SAT General

Everything you need to know to get a perfect SAT Math score.

Detailed SAT and ACT Strategy guide written by experienced ACT tutors to help you with your ACT Science SectionDetailed SAT and ACT Strategy guide written by experienced ACT tutors to help you with your ACT Science Section

SAT Writing and Language Review

The following are the most important points to remember when tackling the SAT Writing + Language Section

1. Don’t Trust Your Ears

The biggest mistake students make on the SAT Writing and Language Test is “trusting their ears.” You cannot select answer choices based on what sounds correct. Why? Because the SAT test makers are really good at making the correct answer choices sound terrible and the incorrect answer choices sound acceptable. Never trust your ears when it comes to the SAT Writing and Language Test.

Instead, ensure you know the grammar and rhetorical rules that the SAT frequently tests.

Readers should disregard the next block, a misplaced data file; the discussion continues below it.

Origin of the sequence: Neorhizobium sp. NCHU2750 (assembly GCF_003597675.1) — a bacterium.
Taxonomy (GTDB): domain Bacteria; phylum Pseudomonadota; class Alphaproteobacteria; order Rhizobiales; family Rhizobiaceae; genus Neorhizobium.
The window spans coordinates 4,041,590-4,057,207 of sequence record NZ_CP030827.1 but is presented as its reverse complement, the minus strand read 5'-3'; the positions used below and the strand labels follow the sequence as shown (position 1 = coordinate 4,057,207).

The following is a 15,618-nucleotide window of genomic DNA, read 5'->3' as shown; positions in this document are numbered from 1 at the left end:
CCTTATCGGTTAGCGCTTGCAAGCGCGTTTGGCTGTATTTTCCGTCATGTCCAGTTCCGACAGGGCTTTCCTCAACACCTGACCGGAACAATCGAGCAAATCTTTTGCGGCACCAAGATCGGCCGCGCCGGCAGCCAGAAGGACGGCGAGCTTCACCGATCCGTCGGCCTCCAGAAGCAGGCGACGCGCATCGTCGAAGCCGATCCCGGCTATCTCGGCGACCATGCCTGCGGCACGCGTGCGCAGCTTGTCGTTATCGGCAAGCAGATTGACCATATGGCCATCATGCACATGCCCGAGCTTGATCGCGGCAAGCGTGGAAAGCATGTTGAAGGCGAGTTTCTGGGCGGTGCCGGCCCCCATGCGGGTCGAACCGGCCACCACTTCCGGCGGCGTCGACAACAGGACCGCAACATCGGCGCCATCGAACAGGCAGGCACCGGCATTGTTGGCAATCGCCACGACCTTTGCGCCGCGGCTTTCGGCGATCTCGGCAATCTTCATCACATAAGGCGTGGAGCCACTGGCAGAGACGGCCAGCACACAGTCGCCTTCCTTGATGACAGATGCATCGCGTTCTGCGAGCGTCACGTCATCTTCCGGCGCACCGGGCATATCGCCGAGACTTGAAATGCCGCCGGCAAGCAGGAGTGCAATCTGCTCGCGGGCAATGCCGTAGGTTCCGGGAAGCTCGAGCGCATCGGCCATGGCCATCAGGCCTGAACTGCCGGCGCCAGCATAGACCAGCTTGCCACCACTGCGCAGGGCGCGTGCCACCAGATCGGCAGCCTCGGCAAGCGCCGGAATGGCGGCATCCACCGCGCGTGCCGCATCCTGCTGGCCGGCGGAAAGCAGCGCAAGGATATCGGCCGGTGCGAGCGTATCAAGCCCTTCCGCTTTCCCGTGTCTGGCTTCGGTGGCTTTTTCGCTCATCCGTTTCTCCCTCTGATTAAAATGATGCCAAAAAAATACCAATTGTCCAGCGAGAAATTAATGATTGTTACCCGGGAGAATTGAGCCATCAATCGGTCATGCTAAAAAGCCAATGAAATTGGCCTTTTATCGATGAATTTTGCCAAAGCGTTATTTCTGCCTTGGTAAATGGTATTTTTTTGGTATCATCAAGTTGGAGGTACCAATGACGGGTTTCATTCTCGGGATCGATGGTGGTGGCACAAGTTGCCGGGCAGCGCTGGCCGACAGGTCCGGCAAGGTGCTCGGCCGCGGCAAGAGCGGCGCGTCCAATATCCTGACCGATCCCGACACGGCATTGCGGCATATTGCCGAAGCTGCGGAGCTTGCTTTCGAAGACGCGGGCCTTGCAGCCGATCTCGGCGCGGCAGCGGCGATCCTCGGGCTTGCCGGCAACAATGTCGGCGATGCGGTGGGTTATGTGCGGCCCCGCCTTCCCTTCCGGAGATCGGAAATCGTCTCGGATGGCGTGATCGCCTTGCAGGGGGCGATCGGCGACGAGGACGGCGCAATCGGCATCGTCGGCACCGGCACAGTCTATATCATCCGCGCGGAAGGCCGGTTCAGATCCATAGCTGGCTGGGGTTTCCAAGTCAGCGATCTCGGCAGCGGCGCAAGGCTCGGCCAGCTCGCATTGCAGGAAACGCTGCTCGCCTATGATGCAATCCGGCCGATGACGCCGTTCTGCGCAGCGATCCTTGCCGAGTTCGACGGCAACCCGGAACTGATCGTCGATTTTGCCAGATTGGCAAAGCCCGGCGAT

1. Write down all the rules (grammar and rhetorical skills) on the “Your Ideas” page at the end of this chapter
  2. Go through the last 3-4 writing tests from the mock SATs that you have attempted.
  3. Add any rules that are required to answer questions that you may have missed out on
  4. Keep adding to this sheet as you attempt questions from this section

2. Read Paragraphs One at a Time

Adopt the following approach when attacking the writing passages:

  1. Read Paragraph 1
  2. Answer questions associated with Paragraph 1
  3. Read Paragraph 2
  4. Answer questions associated with Paragraph 2
  5. Read Paragraph 3
  6. Answer questions associated with Paragraph 3
  7. Continue to repeat until you have answered all questions

Easy enough? Essentially, after reading each paragraph, you then answer the questions associated with that paragraph.

The biggest benefit of using this approach is that it reduces the amount of information your brain has to process at once. Rhetorical questions usually are paragraph focused, so this strategy will also help you to focus on the ideas presented in a single paragraph.

Always read through the whole paragraph. Every word. Without a full understanding of a paragraph, its order, its content, and its main idea, how can you know what’s relevant or irrelevant, which paragraphs or sentences should go where, etc.? You’ll have no idea.